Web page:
The story of the Capella Hotel group actually begins with London’s famous hotel manager César Ritz and renowned chef, Auguste Escoffier, who opened the Ritz-Carlton restaurants on board the Hamburg-Amerika ocean liners at the turn of the 20th century. With the success of the restaurants, the two men took the business to the next level, and the first Ritz-Carlton Hotel opened its doors in 1911. From there, the Ritz-Carlton became synonymous with the word “luxury” and by 1983, in stepped a 40-something, German hotelier who had started in the business cleaning ashtrays as a busboy in a German resort town. Horst Schulze became of the founding members of The Ritz Carlton Hotel Company in 1983. After retiring 20 years later, he declared he wasn’t yet finished and started the Capella Hotel Group based on his idea of the customer “determining the type of experience they will enjoy.”
Schulze named his company after the Capella star – the sixth brightest star in the night sky. True to his European roots, Schulze chose two castles and two beaches as the sites for his first boutique hotels and resorts — each with no more than 100 rooms — ensuring an immaculately tailored stay from start to finish. The setting itself was always at one with the destination — from stunning green rocky coasts in Ireland to extraordinary sandy beaches in Mexico.
When Singapore’s Kwee family took over the operation of the Capella Hotel Group in 2017, the company shed most of its Western properties and looked Eastward. It now runs seven hotels and resorts from Sydney to Shanghai with seven more to come by 2027. All adhere to the same standards and code of hospitality set out as the company’s celebrated founder, who once said that his simple mantra for the best customer service results was “to be nice to clients.” Here are four of the best Capella Resorts for winter tennis destinations.
For generations, Sydney’s heritage-listed Department of Education building stood quietly, its golden sandstone facade setting an unassuming backdrop to the rhythm of the city’s business district. Reawakened as Capella Sydney, the brand’s first Australian outpost has raised the bar for luxury accommodation, cuisine and cultural immersion. The Daily Rituals of the Capella Sydney allow its “culturalists” to craft unique moments for every guest. From the Sydney Architecture Walk (which covers the famed Opera House, of course) to the Illi Langi Aboriginal Dreaming Tour, visitors take part in all the flavours and textures of the city. The last local touch? Every room in the hotel features original artworks by Australians.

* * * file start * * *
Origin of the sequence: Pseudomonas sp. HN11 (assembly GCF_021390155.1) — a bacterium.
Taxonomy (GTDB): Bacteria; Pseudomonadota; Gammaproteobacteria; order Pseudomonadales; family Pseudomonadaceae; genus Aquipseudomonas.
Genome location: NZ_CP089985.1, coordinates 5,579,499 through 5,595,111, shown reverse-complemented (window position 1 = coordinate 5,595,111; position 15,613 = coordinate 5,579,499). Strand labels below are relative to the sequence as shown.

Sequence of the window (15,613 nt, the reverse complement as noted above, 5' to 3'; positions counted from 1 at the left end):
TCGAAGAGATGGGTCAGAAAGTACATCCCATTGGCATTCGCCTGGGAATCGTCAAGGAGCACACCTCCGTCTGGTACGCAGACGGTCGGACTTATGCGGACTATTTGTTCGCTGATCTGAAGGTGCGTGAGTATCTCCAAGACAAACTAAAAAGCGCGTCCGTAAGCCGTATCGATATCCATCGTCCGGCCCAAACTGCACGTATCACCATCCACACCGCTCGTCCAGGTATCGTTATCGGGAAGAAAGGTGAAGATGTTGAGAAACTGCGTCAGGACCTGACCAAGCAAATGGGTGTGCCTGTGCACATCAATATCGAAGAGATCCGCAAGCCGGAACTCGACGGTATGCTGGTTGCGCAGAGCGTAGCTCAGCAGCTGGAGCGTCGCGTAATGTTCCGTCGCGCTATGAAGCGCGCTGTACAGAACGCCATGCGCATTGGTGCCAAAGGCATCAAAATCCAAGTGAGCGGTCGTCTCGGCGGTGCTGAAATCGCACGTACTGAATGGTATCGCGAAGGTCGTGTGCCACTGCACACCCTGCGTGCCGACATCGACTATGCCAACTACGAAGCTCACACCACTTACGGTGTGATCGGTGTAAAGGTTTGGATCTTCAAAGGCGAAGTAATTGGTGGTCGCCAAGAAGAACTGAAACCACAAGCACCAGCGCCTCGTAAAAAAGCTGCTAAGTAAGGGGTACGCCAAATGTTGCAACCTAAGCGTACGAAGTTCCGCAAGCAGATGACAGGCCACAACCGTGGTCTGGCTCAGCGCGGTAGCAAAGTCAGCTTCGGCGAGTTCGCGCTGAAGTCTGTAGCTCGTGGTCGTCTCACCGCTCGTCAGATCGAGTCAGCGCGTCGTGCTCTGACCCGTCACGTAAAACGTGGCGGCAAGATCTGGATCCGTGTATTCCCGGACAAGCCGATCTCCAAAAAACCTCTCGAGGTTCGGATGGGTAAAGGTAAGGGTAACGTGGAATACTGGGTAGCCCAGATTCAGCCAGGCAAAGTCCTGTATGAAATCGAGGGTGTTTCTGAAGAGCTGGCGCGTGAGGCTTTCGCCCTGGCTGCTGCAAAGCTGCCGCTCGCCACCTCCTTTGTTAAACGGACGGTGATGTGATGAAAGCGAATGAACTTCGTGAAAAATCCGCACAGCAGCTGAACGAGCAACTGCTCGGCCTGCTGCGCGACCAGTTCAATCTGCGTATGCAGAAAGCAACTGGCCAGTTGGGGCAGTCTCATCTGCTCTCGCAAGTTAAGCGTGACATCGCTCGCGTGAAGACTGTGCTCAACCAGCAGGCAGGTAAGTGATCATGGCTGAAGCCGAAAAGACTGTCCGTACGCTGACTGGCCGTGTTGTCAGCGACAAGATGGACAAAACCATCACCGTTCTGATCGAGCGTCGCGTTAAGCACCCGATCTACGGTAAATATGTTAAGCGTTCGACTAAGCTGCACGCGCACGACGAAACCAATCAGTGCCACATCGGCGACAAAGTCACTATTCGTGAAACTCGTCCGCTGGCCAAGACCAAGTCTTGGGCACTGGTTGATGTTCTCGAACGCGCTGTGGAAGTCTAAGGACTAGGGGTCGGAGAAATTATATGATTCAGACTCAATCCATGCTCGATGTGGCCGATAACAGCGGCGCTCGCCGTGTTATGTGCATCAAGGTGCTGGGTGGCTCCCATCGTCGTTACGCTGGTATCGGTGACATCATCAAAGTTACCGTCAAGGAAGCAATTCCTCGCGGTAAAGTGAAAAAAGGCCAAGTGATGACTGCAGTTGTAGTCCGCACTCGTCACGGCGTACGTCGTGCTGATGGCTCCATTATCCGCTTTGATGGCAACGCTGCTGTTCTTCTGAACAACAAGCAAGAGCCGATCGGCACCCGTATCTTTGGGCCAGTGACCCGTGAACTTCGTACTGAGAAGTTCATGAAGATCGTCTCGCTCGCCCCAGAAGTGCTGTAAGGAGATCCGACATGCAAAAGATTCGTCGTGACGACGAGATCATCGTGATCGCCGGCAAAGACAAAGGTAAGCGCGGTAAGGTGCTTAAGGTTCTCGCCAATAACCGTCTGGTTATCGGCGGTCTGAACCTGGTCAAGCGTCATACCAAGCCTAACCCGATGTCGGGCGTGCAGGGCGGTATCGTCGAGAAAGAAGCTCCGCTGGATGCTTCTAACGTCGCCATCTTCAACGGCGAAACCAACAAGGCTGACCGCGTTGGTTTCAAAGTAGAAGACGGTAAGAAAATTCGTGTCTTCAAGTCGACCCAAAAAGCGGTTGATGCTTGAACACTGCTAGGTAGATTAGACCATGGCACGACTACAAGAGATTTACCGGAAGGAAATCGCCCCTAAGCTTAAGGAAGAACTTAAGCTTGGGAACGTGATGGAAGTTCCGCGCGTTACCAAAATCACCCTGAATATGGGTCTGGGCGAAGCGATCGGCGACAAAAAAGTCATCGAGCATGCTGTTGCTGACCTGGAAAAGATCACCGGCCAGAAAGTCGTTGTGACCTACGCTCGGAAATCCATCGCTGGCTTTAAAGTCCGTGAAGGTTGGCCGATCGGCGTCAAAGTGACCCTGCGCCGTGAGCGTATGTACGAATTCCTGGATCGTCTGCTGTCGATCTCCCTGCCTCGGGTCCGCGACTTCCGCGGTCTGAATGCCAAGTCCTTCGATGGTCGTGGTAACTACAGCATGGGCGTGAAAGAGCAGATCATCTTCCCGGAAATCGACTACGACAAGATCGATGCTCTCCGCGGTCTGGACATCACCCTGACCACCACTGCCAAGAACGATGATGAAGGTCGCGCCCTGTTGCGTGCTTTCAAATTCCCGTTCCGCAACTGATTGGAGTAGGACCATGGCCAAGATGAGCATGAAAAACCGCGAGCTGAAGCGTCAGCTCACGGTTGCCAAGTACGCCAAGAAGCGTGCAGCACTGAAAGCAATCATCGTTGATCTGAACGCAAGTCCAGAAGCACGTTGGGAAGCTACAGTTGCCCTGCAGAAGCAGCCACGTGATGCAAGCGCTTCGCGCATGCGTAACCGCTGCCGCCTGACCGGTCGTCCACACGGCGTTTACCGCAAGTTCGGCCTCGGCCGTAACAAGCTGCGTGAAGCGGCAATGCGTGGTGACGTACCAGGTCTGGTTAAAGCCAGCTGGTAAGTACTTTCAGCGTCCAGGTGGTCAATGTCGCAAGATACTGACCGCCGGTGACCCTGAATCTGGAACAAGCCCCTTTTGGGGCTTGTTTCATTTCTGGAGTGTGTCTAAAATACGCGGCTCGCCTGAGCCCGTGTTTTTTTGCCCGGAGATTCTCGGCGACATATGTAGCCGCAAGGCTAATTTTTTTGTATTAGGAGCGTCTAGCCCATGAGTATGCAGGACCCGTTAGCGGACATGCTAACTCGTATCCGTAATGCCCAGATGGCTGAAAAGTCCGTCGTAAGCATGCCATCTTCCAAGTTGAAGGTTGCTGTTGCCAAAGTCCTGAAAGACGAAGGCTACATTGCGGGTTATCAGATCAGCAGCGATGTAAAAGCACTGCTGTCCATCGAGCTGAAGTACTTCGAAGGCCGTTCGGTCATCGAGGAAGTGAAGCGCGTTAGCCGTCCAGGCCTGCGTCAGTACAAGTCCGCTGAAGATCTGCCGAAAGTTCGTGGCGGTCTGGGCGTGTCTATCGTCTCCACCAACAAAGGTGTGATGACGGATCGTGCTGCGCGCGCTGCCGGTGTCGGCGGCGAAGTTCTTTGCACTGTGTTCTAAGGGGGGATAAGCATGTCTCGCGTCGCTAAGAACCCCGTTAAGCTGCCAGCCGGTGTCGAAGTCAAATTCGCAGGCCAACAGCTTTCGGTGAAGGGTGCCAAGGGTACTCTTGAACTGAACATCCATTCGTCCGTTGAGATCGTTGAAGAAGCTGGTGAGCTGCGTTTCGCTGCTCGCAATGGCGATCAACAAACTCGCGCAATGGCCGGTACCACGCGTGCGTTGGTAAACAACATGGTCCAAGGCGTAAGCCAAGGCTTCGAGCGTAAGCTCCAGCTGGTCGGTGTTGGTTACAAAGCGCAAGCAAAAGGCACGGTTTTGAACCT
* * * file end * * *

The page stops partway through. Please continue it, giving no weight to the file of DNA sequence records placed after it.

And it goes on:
Situated within the gracious Chao Phraya Estate, Capella Bangkok offers 101 guestrooms, suites and villas, each with a panoramic view of the majestic Chao Phraya River — a gateway to the urban oasis of the city. In addition to the river, the location was selected due to its access to Charoenkrung Road — Bangkok’s oldest paved road — where guests can discover the soul of the city, as a dedicated team of Capella Culturists lead the way. If choosing more of a staycation, patrons can engage in such traditional Thai art projects, such as making Khon Masks or Lanna Umbrellas, the parasols of Thailand.
Capella Ubud is nestled in the heart of lush green forests — a unique tented camp in harmony with the surrounding nature. The only luxury hotel in the Keliki Valley — a patchwork of stone-built homes, moss-covered shrines and lush rice paddies — architect Bill Bensley designed Capella Ubud as a tribute to the early European settlers’ spirit of adventure. If not stopping by neighbouring Keliki Village, known for its unique style of miniature paintings, visitors can hike up an active volcano, make traditional Borah for a “body revival” or learn Balinese calligraphy.
Nestled in one of the Xuhui District’s last remaining cluster of shikumen townhouses, Capella Shanghai, embodies the spirit of Jian Ye Li — an all-villa urban resort in the city — through its French and Chinese architectural elements, a nod to the city’s 1930s golden era. These shikumen villas housed middle-upper class traders and expatriates working in Shanghai, and by 1945, the area a hive of activity around the narrow lanes, with leafy avenues, hosting creative restaurants, boutiques and cocktail lounges. Explore on foot or by the city’s fleet of app-sharing bicycles.
Nearby Tennis Clubs: Shanghai Racquet Club and Kangdong Tennis Club